Following my Q3-2020 report a partner inquired on management incentives. He indicated some internal debates in his own business. I shared some rules of thumbs I’ve picked up over the last few years. I wanted to try and bulletpoint my thinking such that it helps my future self, and possibly other business owners. Here are my current beliefs when it comes to owners designing management incentives:
- Most employees trade time and talents for a fixed wage. They view incentives as “extra.” This differs greatly from entrepreneurs or investors. Employees by and large like a 5-10% bonus opportunity of their base, and this is for going way above and beyond what an owner would do for the same incentive. This mindset includes many managers and sales people. I know people say the best way to demotivate someone is to cap their earnings, but they often cap it themselves because they want what is reasonably achievable. It’s a problem many owners struggle with. Its common practice versus common sense. Owners don’t need to cap earnings. But they also shouldn’t put insane expectations on people that don’t want it. It crushes them. Be nice.
- If you find someone willing to defer >40% of their present earnings for a future benefit of >41% in the future, discounted back to the present, they will make themselves an equity partner with or without you. This category of people won’t always need others to lay out a plan. If you are the majority owner then you need to listen closely to this group and evaluate if you ought to partner or not. This is where the commission-only salesmen and long term partner-managers live. Both types will bet on themselves and don’t require the owner to guarantee a base. The commission-only type are sellswords and should be considered independent contractors. The investor-type will want lots of equity. As the majority owner you can work with both but be more careful of the sellsword. They’ll cut you and take “their” customers. The investor-type could be a healthy, life-changing partnership for both parties. Just be sure your goals and character match up well.
- If a partner does not have control they will desire liquidity. Without ability to sell or redeem their interests they will require a faith in management that is far greater than themselves on the particular business at hand in order to stay. If this breaks down problems can occur on both sides. It’s best to define ways out ahead of time and then work with people to help them accomplish what they seek. This is how and why marketable securities exist. Great businesses with excellent leadership deserve to be public. They can exist privately, but cutting the pie and allowing partners to self select is good leadership. If a controlling shareholder can filter out “bad” actors that’s even better. A buy-sell agreement or some regular liquidity offers help create a relief valve.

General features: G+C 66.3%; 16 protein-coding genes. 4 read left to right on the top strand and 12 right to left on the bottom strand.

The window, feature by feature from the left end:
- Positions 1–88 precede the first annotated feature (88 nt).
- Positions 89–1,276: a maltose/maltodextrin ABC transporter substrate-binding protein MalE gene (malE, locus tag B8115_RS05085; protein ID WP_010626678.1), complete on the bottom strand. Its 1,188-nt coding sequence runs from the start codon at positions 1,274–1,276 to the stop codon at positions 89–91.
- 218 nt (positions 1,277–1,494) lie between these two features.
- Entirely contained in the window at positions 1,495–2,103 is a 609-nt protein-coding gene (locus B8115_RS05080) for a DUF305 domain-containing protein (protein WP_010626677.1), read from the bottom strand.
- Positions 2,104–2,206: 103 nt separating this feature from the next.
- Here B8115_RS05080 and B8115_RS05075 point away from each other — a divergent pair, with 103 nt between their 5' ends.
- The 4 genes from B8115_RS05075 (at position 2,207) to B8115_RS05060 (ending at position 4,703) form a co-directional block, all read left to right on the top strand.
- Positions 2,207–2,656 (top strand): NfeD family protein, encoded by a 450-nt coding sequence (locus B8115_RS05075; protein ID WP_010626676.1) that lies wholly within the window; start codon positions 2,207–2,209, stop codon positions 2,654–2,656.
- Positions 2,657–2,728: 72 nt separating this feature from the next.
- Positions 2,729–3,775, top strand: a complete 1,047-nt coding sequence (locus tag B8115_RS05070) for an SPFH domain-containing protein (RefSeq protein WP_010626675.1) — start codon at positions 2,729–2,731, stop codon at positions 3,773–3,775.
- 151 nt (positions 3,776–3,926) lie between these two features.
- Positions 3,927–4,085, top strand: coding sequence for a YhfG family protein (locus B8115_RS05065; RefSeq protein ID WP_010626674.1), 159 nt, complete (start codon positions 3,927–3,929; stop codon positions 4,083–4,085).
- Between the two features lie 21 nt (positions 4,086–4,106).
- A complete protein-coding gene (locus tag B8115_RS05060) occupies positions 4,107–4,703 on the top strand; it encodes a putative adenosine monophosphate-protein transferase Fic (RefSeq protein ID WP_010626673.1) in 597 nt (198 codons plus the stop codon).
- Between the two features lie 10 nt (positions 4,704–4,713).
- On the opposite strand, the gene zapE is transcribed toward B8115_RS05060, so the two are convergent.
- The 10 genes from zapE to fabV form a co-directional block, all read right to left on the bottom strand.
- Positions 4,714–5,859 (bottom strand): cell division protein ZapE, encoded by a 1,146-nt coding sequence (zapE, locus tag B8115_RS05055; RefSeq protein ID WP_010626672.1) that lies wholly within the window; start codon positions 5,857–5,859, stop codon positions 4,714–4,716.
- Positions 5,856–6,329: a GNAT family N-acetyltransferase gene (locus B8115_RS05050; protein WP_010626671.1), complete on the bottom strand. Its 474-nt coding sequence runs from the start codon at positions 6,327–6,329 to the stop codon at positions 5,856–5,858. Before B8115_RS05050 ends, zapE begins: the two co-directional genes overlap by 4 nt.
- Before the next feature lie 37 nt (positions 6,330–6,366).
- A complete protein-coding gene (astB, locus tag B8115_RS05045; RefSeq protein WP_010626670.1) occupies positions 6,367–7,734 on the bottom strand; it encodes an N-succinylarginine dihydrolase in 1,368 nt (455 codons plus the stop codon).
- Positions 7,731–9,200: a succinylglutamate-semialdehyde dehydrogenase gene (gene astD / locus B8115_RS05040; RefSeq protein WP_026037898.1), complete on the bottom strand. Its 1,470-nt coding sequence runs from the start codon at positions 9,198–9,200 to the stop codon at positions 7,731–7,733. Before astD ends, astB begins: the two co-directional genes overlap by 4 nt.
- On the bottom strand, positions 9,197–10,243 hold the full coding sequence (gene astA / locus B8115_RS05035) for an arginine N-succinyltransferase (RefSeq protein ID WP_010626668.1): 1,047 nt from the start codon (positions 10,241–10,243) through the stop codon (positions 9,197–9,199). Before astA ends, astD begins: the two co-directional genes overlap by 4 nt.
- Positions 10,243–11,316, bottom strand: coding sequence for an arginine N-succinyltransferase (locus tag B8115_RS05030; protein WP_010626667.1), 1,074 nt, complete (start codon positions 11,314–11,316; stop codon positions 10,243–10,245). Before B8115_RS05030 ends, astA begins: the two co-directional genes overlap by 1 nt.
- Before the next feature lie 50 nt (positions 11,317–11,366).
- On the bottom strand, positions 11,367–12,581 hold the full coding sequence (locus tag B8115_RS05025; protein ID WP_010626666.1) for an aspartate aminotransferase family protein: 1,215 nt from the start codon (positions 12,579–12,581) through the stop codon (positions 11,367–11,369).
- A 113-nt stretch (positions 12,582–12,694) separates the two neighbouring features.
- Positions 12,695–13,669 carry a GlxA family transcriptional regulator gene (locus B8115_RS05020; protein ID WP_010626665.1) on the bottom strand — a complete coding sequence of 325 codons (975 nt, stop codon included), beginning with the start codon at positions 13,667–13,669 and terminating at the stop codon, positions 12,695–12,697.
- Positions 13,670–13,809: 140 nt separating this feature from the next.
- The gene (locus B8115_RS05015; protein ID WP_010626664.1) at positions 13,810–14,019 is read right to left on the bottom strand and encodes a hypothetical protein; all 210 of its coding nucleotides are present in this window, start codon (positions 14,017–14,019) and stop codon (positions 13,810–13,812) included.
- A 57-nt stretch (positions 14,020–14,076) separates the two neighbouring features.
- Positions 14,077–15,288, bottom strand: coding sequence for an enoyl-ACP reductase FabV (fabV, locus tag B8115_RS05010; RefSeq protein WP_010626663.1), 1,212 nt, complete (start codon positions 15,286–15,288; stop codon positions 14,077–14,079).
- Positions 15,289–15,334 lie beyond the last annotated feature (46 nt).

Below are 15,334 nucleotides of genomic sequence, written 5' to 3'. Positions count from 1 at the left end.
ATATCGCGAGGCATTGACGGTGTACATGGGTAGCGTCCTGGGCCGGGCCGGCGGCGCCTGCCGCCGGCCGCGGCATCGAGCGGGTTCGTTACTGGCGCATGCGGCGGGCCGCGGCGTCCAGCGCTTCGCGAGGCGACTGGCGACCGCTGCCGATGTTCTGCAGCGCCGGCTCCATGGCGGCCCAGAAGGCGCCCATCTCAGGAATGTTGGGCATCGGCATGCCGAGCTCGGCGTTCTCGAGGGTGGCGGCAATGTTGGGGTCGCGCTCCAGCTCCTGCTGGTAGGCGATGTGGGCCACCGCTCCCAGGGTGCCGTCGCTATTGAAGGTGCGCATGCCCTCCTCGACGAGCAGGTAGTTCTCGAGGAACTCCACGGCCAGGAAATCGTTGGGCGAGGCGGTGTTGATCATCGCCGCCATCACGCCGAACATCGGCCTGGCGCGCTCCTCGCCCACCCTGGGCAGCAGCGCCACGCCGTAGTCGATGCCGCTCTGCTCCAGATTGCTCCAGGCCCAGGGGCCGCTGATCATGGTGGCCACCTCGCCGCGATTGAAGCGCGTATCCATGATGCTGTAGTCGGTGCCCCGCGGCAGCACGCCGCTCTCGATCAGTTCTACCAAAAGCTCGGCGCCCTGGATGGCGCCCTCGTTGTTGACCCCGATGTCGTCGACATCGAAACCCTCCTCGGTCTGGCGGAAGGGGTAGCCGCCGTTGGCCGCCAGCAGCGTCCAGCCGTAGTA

- If a partner has >6x their base wage in ownership they demonstrate loyalty and longevity. This rule of thumb separates the sellswords from the active partners. It also filters the traders from the owners. Some gamblers could meet this condition if it were not for the liquidity test. A lower liquidity will chase away the gambler. It doesn’t have to be a zero liquidity. A three year delay will be sufficient. (this can exist in marketable securities, which is helpful way to evaluate management as an investor.)
- The ideal management incentive plan ought to influence every decision. It must be simple enough to live at the root directory of their minds. The designer must make a judgement call on where and how this is created. I personally like management to earn a share of return on invested capital. However, this model often requires a business large enough to justify its execution. The execution can occur at really small scales if both parties “get it.” But, this plan is rarely simple enough for most management incentive plans. If the manager is an employee you both can generate lots of value by establishing the key goal and a simple small, medium and large bonus wrapped to the key metric of the business at a 5,10, or 15% bonus on base. It doesn’t have to be terribly complex and might even be totally subjective if you work closely on a regular basis.
Again, I wrote this for my future self and other owners that struggle thinking through this sort of challenge. The reason owners struggle is we often see more levers available to pull, and we like the availability of levers. It overwhelms most non-owners. And an employee telling you, the owner, that it overwhelms them is too great a risk because it’s an easy step for you to assume they are incompetent. In most cases they’re not incompetent of managing, they’re incompetent in capital allocation. They need you, the owner, to help them on the undefined exceptions. Do your job.
–and get help installing a simple plan.